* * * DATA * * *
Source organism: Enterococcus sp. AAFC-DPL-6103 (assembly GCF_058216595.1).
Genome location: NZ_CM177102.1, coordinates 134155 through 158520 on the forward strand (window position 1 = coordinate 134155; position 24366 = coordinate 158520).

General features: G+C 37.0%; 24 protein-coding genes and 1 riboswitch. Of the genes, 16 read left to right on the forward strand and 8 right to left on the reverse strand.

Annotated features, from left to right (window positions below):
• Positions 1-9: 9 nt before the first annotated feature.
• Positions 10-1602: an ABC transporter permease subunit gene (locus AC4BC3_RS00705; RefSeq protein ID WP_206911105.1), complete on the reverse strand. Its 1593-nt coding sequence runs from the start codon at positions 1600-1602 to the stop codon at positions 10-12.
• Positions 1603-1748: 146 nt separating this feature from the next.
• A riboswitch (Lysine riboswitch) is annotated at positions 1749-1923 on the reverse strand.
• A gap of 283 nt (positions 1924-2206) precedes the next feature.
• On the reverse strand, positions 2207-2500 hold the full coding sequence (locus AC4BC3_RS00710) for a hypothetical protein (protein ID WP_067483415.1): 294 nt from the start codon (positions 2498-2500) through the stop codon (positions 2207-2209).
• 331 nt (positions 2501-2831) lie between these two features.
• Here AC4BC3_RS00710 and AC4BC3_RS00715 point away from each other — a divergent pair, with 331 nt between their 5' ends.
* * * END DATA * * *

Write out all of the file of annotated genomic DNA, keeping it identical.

Source organism: Enterococcus sp. AAFC-DPL-6103 (assembly GCF_058216595.1).
Genome location: NZ_CM177102.1, coordinates 134155 through 158520 on the forward strand (window position 1 = coordinate 134155; position 24366 = coordinate 158520).

General features: G+C 37.0%; 24 protein-coding genes and 1 riboswitch. Of the genes, 16 read left to right on the forward strand and 8 right to left on the reverse strand.

Annotated features, from left to right (window positions below):
• Positions 1-9: 9 nt before the first annotated feature.
• Positions 10-1602: an ABC transporter permease subunit gene (locus AC4BC3_RS00705; RefSeq protein ID WP_206911105.1), complete on the reverse strand. Its 1593-nt coding sequence runs from the start codon at positions 1600-1602 to the stop codon at positions 10-12.
• Positions 1603-1748: 146 nt separating this feature from the next.
• A riboswitch (Lysine riboswitch) is annotated at positions 1749-1923 on the reverse strand.
• A gap of 283 nt (positions 1924-2206) precedes the next feature.
• On the reverse strand, positions 2207-2500 hold the full coding sequence (locus AC4BC3_RS00710) for a hypothetical protein (protein ID WP_067483415.1): 294 nt from the start codon (positions 2498-2500) through the stop codon (positions 2207-2209).
• 331 nt (positions 2501-2831) lie between these two features.
• Here AC4BC3_RS00710 and AC4BC3_RS00715 point away from each other — a divergent pair, with 331 nt between their 5' ends.